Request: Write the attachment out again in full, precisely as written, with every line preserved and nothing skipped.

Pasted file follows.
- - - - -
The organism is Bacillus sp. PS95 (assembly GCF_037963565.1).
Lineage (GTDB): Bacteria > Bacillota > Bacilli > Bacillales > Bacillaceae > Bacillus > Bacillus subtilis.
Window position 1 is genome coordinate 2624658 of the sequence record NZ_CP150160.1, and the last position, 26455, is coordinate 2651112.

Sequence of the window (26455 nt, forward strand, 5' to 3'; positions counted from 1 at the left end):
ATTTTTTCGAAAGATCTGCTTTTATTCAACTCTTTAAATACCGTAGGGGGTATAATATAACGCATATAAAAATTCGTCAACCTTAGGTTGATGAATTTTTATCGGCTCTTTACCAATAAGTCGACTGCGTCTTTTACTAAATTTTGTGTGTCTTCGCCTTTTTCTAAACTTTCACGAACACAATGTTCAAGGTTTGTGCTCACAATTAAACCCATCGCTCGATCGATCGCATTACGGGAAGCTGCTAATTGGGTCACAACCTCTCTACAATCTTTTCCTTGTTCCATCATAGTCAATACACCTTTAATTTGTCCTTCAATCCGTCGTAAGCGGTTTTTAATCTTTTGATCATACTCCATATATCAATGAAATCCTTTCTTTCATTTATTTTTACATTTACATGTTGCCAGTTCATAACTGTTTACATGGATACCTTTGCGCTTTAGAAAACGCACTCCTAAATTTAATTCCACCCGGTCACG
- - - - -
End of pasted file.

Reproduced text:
The organism is Bacillus sp. PS95 (assembly GCF_037963565.1).
Lineage (GTDB): Bacteria > Bacillota > Bacilli > Bacillales > Bacillaceae > Bacillus > Bacillus subtilis.
Window position 1 is genome coordinate 2624658 of the sequence record NZ_CP150160.1, and the last position, 26455, is coordinate 2651112.

Sequence of the window (26455 nt, forward strand, 5' to 3'; positions counted from 1 at the left end):
ATTTTTTCGAAAGATCTGCTTTTATTCAACTCTTTAAATACCGTAGGGGGTATAATATAACGCATATAAAAATTCGTCAACCTTAGGTTGATGAATTTTTATCGGCTCTTTACCAATAAGTCGACTGCGTCTTTTACTAAATTTTGTGTGTCTTCGCCTTTTTCTAAACTTTCACGAACACAATGTTCAAGGTTTGTGCTCACAATTAAACCCATCGCTCGATCGATCGCATTACGGGAAGCTGCTAATTGGGTCACAACCTCTCTACAATCTTTTCCTTGTTCCATCATAGTCAATACACCTTTAATTTGTCCTTCAATCCGTCGTAAGCGGTTTTTAATCTTTTGATCATACTCCATATATCAATGAAATCCTTTCTTTCATTTATTTTTACATTTACATGTTGCCAGTTCATAACTGTTTACATGGATACCTTTGCGCTTTAGAAAACGCACTCCTAAATTTAATTCCACCCGGTCACG